Landlords have not taken ‘fair share of the pain’ on rents – restaurants
Hospitality sector calls for reduction in VAT rate at Covid-19 committee hearing
Landlords renting commercial premises have not stepped up to the plate and taken their “fair share of the pain” during the coronavirus pandemic, the Restaurants Association of Ireland (RAI) has told the Oireachtas Covid-19 committee.
Landlords of restaurants and other small businesses were demanding full payment of rent at pre-coronavirus levels, despite premises being closed for several months, RAI chief executive Adrian Cummins said.
Restaurants had seen little or no payout from insurance companies for business disruption cover over the national lockdown, no haircut on rents, and in some cases utility companies had disconnected premises, Mr Cummins said.
“A lot of people will have to close their doors because the landlords are not playing ball,” he said.
The Covid-19 committee was hearing from representatives from the hospitality sector, vintners, and the events industry on Tuesday.
“We want the same protections that residential tenants have for commercial tenants,” Mr Cummins told the committee. “Landlords have not stepped up to the plate to take their fair share of the pain that all businesses are suffering at the moment,” he said.
“We need some sort of burden sharing for the landlords where everybody has to take a cut: banks, landlords,” he said.
The State needed to set up a forum to bring all parties to the table to avoid a “tsunami” of business closures, he said.
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Sinn Féin TD David Cullinane said it was clear that appealing to the “goodwill of landlords” to relax rent payments was not working.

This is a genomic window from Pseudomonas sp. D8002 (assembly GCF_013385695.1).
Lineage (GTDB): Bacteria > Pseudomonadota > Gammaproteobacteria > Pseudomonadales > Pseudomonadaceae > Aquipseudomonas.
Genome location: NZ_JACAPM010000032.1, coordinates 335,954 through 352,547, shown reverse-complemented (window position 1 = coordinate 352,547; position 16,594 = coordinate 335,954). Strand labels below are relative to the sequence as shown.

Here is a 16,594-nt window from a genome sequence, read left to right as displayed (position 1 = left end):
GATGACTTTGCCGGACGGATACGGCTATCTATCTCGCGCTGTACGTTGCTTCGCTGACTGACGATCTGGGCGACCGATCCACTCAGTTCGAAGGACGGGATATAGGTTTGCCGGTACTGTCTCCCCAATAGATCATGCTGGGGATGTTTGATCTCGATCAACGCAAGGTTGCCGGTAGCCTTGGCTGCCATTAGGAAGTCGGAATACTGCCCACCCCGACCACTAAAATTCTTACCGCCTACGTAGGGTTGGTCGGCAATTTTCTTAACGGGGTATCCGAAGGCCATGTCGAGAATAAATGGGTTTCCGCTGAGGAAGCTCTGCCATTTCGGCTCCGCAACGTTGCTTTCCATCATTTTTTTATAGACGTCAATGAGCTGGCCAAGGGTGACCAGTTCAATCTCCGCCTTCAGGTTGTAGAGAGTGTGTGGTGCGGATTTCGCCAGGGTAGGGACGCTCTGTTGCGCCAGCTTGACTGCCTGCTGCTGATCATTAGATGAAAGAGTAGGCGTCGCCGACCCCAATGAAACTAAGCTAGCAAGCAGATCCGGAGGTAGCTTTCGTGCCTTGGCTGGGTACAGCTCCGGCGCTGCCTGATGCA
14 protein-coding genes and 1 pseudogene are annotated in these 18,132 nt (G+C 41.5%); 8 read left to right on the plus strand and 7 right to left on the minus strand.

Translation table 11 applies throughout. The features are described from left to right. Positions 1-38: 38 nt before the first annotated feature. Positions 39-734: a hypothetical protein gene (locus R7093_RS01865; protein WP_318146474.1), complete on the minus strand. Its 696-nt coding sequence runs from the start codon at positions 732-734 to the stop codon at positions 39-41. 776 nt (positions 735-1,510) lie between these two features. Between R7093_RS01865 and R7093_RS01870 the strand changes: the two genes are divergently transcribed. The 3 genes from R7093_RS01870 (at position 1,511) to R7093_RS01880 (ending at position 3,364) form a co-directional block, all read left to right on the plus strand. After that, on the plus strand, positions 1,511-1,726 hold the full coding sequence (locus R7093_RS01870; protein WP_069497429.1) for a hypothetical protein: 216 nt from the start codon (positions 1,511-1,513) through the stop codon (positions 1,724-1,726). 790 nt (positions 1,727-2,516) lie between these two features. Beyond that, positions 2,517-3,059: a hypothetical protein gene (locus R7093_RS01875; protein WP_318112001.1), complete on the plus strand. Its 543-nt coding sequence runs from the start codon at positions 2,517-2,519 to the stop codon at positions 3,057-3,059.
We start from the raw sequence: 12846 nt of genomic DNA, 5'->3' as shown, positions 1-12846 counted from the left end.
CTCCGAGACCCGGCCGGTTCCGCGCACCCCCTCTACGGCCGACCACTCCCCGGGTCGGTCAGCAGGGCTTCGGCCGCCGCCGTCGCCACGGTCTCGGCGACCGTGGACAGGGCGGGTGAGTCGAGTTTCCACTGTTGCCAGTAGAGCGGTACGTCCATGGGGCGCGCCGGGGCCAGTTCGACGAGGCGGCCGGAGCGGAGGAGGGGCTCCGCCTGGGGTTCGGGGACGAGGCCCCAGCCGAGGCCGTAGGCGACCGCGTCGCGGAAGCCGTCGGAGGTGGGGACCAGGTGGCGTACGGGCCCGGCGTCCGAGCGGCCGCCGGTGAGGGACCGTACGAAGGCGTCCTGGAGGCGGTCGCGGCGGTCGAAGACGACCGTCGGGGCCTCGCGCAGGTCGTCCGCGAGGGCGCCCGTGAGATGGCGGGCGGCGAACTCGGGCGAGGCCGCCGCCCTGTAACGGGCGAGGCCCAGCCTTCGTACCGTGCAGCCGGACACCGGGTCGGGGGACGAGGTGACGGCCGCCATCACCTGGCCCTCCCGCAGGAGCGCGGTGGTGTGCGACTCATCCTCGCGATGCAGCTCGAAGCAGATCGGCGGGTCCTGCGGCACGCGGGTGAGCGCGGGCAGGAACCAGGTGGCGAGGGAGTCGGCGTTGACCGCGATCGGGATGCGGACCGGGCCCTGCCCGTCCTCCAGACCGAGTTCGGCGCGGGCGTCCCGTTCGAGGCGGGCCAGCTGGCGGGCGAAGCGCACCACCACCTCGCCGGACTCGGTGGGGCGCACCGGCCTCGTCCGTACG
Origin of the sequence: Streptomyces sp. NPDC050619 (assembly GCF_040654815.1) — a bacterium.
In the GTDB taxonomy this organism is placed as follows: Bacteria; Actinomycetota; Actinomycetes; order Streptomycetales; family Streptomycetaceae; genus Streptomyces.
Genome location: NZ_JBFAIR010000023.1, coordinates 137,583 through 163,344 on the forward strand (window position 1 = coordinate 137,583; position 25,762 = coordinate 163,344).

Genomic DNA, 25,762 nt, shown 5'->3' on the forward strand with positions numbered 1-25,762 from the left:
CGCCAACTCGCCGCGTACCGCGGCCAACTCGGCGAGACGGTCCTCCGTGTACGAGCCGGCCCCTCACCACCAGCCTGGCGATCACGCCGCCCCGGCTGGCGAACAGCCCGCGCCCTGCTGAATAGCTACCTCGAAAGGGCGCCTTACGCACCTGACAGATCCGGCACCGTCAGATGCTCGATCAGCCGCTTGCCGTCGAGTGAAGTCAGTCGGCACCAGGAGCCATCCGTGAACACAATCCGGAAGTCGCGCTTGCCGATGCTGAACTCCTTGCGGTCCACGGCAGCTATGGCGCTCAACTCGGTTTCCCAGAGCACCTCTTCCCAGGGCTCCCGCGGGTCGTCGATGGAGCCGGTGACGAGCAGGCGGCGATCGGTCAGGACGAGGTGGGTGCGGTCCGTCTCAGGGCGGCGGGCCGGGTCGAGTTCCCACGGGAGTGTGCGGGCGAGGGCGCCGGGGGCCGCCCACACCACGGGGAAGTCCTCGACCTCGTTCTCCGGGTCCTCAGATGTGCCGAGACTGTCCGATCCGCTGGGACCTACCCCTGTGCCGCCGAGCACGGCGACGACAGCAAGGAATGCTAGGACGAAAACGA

If the hospitality sector did not receive significant support in the Government’s planned economic July stimulus, and in other measures such as a reduction in VAT, half of all restaurants would be forced to close, Mr Cummins claimed.
Padraig Cribben, chief executive of the Vintners’ Federation of Ireland, which represents pubs outside of Dublin, said he was “perplexed” that some pubs could reopen if they served food.
Pubs can reopen if they can operate as restaurants and serve a substantial meal costing around €9, while the rest of the sector must wait until July 20th to reopen.
Mr Cribben said all pubs should “have been allowed open on the one day,” with specific public health guidelines in place. “It baffles us how having a meal makes something safer than not having a meal,” he said.
Green Party TD Steven Matthews said there was a “huge onus” on pubs to manage physical distancing and time limits for customers. He questioned if pubs would be liable if an outbreak of coronavirus was linked to the premises.
Mr Cribben said pubs renewing their insurance policies had been made aware “you’re on your own” if somebody took a claim against them over a coronavirus outbreak.
The sector needed a reduction in VAT to 5 per cent until the end of next year, and for the temporary wage subsidy scheme to remain while social distancing requirements were in place, he said.
Mr Fenn added the wage subsidy scheme was “manifestly unfair” as it did not support hotels which operated on a seasonal basis.
The impact of the coronavirus crisis on the arts and events industry had been “unprecedented and devastating” Elaine O’Connor, co-founder of the Event Industry Association of Ireland, told the committee.
Shane Dunne, deputy chairman of the Event Production Industry Covid-19 Working Group, said the sector “has lost an entire year’s worth of turnover,” and had no roadmap from the Government for how it would recover.